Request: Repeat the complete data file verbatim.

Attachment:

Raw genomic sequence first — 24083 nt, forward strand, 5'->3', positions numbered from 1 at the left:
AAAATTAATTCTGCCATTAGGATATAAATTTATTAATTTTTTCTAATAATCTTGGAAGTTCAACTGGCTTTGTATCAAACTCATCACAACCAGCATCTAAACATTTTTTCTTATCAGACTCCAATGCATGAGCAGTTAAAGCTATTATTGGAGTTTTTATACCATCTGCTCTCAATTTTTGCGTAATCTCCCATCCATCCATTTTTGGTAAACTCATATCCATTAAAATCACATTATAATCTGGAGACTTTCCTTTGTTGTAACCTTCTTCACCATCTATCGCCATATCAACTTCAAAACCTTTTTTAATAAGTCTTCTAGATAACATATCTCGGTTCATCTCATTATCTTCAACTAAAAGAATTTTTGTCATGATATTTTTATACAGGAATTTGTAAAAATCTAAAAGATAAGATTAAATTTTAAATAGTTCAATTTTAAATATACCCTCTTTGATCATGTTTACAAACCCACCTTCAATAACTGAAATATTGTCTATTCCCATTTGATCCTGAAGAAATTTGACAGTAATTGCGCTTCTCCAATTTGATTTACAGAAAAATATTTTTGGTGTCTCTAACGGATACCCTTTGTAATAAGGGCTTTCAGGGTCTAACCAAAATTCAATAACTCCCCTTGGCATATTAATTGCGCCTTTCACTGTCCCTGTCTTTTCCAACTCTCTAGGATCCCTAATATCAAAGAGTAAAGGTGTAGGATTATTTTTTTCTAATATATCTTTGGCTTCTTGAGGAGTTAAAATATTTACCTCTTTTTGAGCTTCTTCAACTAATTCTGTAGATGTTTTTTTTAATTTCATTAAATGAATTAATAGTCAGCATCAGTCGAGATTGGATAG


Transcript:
Raw genomic sequence first — 24083 nt, forward strand, 5'->3', positions numbered from 1 at the left:
AAAATTAATTCTGCCATTAGGATATAAATTTATTAATTTTTTCTAATAATCTTGGAAGTTCAACTGGCTTTGTATCAAACTCATCACAACCAGCATCTAAACATTTTTTCTTATCAGACTCCAATGCATGAGCAGTTAAAGCTATTATTGGAGTTTTTATACCATCTGCTCTCAATTTTTGCGTAATCTCCCATCCATCCATTTTTGGTAAACTCATATCCATTAAAATCACATTATAATCTGGAGACTTTCCTTTGTTGTAACCTTCTTCACCATCTATCGCCATATCAACTTCAAAACCTTTTTTAATAAGTCTTCTAGATAACATATCTCGGTTCATCTCATTATCTTCAACTAAAAGAATTTTTGTCATGATATTTTTATACAGGAATTTGTAAAAATCTAAAAGATAAGATTAAATTTTAAATAGTTCAATTTTAAATATACCCTCTTTGATCATGTTTACAAACCCACCTTCAATAACTGAAATATTGTCTATTCCCATTTGATCCTGAAGAAATTTGACAGTAATTGCGCTTCTCCAATTTGATTTACAGAAAAATATTTTTGGTGTCTCTAACGGATACCCTTTGTAATAAGGGCTTTCAGGGTCTAACCAAAATTCAATAACTCCCCTTGGCATATTAATTGCGCCTTTCACTGTCCCTGTCTTTTCCAACTCTCTAGGATCCCTAATATCAAAGAGTAAAGGTGTAGGATTATTTTTTTCTAATATATCTTTGGCTTCTTGAGGAGTTAAAATATTTACCTCTTTTTGAGCTTCTTCAACTAATTCTGTAGATGTTTTTTTTAATTTCATTAAATGAATTAATAGTCAGCATCAGTCGAGATTGGATAG